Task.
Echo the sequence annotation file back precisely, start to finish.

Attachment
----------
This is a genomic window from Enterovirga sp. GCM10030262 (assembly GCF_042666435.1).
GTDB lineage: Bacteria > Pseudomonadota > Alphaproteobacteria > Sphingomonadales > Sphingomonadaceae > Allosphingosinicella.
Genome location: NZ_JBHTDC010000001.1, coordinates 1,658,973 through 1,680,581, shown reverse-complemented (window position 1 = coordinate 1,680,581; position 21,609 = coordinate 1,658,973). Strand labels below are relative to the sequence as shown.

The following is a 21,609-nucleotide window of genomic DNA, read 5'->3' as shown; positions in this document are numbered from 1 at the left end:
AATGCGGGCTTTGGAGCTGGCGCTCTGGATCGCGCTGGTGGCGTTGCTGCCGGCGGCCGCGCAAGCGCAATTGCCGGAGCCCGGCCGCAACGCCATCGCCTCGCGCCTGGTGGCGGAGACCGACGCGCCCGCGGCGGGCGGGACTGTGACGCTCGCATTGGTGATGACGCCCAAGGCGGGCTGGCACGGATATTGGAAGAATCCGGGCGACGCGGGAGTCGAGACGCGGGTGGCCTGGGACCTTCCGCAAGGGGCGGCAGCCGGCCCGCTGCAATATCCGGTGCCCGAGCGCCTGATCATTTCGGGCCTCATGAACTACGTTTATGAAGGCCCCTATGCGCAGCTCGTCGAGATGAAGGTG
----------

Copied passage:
This is a genomic window from Enterovirga sp. GCM10030262 (assembly GCF_042666435.1).
GTDB lineage: Bacteria > Pseudomonadota > Alphaproteobacteria > Sphingomonadales > Sphingomonadaceae > Allosphingosinicella.
Genome location: NZ_JBHTDC010000001.1, coordinates 1,658,973 through 1,680,581, shown reverse-complemented (window position 1 = coordinate 1,680,581; position 21,609 = coordinate 1,658,973). Strand labels below are relative to the sequence as shown.

The following is a 21,609-nucleotide window of genomic DNA, read 5'->3' as shown; positions in this document are numbered from 1 at the left end:
AATGCGGGCTTTGGAGCTGGCGCTCTGGATCGCGCTGGTGGCGTTGCTGCCGGCGGCCGCGCAAGCGCAATTGCCGGAGCCCGGCCGCAACGCCATCGCCTCGCGCCTGGTGGCGGAGACCGACGCGCCCGCGGCGGGCGGGACTGTGACGCTCGCATTGGTGATGACGCCCAAGGCGGGCTGGCACGGATATTGGAAGAATCCGGGCGACGCGGGAGTCGAGACGCGGGTGGCCTGGGACCTTCCGCAAGGGGCGGCAGCCGGCCCGCTGCAATATCCGGTGCCCGAGCGCCTGATCATTTCGGGCCTCATGAACTACGTTTATGAAGGCCCCTATGCGCAGCTCGTCGAGATGAAGGTG